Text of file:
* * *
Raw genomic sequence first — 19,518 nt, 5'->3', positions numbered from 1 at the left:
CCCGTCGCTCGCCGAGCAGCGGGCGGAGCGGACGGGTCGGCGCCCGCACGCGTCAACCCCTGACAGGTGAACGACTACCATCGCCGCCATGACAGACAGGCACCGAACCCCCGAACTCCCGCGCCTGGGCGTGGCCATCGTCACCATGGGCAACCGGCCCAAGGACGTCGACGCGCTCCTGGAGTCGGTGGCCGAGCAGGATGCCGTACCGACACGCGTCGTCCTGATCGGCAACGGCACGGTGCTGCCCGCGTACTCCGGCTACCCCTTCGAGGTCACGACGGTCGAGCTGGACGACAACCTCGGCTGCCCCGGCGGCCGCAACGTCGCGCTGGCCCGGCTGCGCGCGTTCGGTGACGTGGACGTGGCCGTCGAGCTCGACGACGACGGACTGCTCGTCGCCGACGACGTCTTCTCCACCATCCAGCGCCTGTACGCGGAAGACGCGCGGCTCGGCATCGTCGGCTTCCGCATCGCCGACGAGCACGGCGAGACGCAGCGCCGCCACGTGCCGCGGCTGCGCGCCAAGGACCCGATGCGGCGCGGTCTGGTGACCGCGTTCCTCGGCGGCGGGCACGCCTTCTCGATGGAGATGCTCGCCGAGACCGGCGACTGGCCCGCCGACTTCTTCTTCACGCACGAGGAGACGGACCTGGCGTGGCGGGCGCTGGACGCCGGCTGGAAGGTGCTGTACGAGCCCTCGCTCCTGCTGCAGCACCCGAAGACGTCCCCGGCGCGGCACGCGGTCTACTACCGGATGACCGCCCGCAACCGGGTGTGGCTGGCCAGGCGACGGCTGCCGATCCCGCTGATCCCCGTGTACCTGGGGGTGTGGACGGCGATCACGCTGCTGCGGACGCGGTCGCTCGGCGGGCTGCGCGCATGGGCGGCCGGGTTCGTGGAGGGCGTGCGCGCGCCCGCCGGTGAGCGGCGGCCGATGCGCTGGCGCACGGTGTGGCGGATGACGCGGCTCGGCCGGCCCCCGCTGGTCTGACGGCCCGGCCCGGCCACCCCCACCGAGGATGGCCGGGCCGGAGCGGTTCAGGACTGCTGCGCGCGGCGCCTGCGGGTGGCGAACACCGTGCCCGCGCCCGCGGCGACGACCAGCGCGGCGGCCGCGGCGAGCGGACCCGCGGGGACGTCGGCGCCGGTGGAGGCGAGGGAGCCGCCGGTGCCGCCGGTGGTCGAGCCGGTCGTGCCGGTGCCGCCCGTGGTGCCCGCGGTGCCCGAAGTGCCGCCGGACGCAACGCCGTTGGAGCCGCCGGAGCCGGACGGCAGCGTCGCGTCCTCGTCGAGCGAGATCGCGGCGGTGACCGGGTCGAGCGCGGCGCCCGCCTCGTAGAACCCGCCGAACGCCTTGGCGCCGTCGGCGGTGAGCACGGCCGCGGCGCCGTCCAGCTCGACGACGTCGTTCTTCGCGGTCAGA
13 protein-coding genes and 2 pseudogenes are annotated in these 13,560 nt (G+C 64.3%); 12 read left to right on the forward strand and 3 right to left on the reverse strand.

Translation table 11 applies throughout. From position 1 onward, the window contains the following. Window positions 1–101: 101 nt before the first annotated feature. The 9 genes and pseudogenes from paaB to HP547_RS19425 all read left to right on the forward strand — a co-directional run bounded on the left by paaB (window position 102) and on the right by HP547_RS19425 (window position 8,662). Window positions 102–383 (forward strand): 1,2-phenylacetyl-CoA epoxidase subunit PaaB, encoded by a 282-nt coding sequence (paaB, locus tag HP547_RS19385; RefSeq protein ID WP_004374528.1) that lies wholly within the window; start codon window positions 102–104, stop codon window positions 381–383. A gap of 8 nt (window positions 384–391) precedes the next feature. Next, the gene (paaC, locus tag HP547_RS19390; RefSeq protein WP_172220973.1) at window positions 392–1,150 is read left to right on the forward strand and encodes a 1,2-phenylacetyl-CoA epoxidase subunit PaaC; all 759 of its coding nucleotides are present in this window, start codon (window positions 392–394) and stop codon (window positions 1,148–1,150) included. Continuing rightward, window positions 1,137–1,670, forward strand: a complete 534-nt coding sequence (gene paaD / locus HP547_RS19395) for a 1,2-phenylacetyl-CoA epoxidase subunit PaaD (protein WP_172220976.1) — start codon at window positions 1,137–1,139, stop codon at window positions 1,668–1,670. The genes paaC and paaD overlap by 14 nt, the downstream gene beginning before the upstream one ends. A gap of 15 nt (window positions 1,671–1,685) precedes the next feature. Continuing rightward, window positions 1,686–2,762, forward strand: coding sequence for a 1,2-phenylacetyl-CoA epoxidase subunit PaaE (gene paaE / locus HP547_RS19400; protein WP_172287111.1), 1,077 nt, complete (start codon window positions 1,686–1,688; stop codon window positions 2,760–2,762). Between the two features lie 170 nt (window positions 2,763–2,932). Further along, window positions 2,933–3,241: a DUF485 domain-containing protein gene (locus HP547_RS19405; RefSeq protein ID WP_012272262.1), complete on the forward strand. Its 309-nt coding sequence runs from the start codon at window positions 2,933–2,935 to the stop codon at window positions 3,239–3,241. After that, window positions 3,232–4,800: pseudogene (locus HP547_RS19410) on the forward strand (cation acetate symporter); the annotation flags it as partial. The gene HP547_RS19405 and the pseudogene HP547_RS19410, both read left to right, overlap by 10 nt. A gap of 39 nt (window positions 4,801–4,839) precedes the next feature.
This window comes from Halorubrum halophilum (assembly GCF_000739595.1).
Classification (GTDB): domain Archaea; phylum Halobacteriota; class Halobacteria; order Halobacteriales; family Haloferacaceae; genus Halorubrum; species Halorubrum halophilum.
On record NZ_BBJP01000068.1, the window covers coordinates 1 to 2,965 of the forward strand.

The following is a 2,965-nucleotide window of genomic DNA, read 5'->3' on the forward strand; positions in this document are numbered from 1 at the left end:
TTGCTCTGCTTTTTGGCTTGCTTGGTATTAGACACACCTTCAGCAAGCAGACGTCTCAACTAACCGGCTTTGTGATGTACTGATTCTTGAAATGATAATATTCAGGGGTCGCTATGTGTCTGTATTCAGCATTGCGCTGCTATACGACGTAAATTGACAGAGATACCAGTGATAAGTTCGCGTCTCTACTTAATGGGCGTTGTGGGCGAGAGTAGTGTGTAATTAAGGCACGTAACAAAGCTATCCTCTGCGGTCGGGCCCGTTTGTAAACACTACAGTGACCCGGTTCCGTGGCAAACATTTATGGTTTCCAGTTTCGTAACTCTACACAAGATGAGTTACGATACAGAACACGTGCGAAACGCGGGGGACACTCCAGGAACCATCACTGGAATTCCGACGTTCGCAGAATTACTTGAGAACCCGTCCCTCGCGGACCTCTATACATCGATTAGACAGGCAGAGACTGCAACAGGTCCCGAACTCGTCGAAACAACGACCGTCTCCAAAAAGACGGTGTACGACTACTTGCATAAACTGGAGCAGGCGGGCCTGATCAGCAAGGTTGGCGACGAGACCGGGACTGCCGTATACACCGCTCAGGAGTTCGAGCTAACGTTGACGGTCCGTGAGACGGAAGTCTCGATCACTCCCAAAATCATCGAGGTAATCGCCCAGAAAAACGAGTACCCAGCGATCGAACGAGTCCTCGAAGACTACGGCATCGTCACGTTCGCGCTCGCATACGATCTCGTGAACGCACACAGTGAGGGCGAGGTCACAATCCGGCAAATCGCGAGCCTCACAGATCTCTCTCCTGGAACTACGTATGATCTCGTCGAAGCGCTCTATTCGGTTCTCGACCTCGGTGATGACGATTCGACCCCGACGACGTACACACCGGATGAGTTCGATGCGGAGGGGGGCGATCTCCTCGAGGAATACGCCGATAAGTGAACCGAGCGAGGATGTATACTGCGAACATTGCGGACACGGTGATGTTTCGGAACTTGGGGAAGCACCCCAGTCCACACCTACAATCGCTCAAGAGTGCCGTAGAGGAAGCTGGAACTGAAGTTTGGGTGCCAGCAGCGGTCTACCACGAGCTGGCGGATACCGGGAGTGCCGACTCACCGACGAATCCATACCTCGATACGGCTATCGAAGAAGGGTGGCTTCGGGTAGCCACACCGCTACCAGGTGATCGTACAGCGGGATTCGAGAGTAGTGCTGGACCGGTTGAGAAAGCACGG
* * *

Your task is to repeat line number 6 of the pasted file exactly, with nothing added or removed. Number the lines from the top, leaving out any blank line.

Classification (GTDB): domain Archaea; phylum Halobacteriota; class Halobacteria; order Halobacteriales; family Haloferacaceae; genus Halorubrum; species Halorubrum halophilum.